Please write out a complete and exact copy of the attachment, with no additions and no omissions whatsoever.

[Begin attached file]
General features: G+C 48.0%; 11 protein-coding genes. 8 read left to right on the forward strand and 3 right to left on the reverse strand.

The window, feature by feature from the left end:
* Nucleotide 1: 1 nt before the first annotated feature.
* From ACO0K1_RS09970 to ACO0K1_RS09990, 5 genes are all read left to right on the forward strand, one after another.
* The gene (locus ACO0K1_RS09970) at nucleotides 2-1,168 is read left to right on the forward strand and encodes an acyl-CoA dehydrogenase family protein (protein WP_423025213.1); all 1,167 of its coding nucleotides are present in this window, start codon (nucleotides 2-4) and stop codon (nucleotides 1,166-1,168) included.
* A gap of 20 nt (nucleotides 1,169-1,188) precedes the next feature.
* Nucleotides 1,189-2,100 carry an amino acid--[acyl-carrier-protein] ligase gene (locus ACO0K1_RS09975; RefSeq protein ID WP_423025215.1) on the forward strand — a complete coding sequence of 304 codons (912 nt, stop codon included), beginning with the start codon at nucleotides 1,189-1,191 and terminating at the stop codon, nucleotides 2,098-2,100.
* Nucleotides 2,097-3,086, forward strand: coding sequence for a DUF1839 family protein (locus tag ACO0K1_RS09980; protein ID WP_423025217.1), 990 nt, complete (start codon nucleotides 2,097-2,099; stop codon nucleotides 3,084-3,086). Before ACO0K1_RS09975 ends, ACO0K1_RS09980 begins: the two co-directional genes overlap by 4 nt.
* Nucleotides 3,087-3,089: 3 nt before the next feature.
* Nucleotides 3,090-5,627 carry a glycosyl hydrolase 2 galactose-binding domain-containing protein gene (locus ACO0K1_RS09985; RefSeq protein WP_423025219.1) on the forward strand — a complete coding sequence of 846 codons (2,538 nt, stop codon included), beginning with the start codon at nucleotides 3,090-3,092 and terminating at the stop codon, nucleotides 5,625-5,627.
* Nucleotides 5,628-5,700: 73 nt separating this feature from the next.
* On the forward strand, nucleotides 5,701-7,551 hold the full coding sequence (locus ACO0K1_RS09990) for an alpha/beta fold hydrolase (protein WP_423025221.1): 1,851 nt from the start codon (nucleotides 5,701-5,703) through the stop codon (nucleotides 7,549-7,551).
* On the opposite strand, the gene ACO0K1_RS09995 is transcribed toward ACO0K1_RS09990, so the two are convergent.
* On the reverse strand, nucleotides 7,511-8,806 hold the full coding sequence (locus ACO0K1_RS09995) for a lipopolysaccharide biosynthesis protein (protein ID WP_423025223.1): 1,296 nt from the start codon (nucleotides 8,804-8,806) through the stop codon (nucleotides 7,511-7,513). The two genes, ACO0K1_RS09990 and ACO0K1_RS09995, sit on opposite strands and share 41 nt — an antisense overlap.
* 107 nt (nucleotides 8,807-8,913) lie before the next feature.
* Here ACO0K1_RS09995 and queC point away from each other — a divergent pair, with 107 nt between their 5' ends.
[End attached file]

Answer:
General features: G+C 48.0%; 11 protein-coding genes. 8 read left to right on the forward strand and 3 right to left on the reverse strand.

The window, feature by feature from the left end:
* Nucleotide 1: 1 nt before the first annotated feature.
* From ACO0K1_RS09970 to ACO0K1_RS09990, 5 genes are all read left to right on the forward strand, one after another.
* The gene (locus ACO0K1_RS09970) at nucleotides 2-1,168 is read left to right on the forward strand and encodes an acyl-CoA dehydrogenase family protein (protein WP_423025213.1); all 1,167 of its coding nucleotides are present in this window, start codon (nucleotides 2-4) and stop codon (nucleotides 1,166-1,168) included.
* A gap of 20 nt (nucleotides 1,169-1,188) precedes the next feature.
* Nucleotides 1,189-2,100 carry an amino acid--[acyl-carrier-protein] ligase gene (locus ACO0K1_RS09975; RefSeq protein ID WP_423025215.1) on the forward strand — a complete coding sequence of 304 codons (912 nt, stop codon included), beginning with the start codon at nucleotides 1,189-1,191 and terminating at the stop codon, nucleotides 2,098-2,100.
* Nucleotides 2,097-3,086, forward strand: coding sequence for a DUF1839 family protein (locus tag ACO0K1_RS09980; protein ID WP_423025217.1), 990 nt, complete (start codon nucleotides 2,097-2,099; stop codon nucleotides 3,084-3,086). Before ACO0K1_RS09975 ends, ACO0K1_RS09980 begins: the two co-directional genes overlap by 4 nt.
* Nucleotides 3,087-3,089: 3 nt before the next feature.
* Nucleotides 3,090-5,627 carry a glycosyl hydrolase 2 galactose-binding domain-containing protein gene (locus ACO0K1_RS09985; RefSeq protein WP_423025219.1) on the forward strand — a complete coding sequence of 846 codons (2,538 nt, stop codon included), beginning with the start codon at nucleotides 3,090-3,092 and terminating at the stop codon, nucleotides 5,625-5,627.
* Nucleotides 5,628-5,700: 73 nt separating this feature from the next.
* On the forward strand, nucleotides 5,701-7,551 hold the full coding sequence (locus ACO0K1_RS09990) for an alpha/beta fold hydrolase (protein WP_423025221.1): 1,851 nt from the start codon (nucleotides 5,701-5,703) through the stop codon (nucleotides 7,549-7,551).
* On the opposite strand, the gene ACO0K1_RS09995 is transcribed toward ACO0K1_RS09990, so the two are convergent.
* On the reverse strand, nucleotides 7,511-8,806 hold the full coding sequence (locus ACO0K1_RS09995) for a lipopolysaccharide biosynthesis protein (protein ID WP_423025223.1): 1,296 nt from the start codon (nucleotides 8,804-8,806) through the stop codon (nucleotides 7,511-7,513). The two genes, ACO0K1_RS09990 and ACO0K1_RS09995, sit on opposite strands and share 41 nt — an antisense overlap.
* 107 nt (nucleotides 8,807-8,913) lie before the next feature.
* Here ACO0K1_RS09995 and queC point away from each other — a divergent pair, with 107 nt between their 5' ends.